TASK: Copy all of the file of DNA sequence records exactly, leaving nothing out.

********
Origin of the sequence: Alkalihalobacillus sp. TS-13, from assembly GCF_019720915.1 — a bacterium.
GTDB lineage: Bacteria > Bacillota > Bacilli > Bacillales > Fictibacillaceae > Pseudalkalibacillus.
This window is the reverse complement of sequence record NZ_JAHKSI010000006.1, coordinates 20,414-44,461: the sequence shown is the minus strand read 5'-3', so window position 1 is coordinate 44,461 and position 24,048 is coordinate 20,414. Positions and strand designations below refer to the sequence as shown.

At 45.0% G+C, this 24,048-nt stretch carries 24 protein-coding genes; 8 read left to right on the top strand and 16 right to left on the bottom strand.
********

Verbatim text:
Origin of the sequence: Alkalihalobacillus sp. TS-13, from assembly GCF_019720915.1 — a bacterium.
GTDB lineage: Bacteria > Bacillota > Bacilli > Bacillales > Fictibacillaceae > Pseudalkalibacillus.
This window is the reverse complement of sequence record NZ_JAHKSI010000006.1, coordinates 20,414-44,461: the sequence shown is the minus strand read 5'-3', so window position 1 is coordinate 44,461 and position 24,048 is coordinate 20,414. Positions and strand designations below refer to the sequence as shown.

At 45.0% G+C, this 24,048-nt stretch carries 24 protein-coding genes; 8 read left to right on the top strand and 16 right to left on the bottom strand.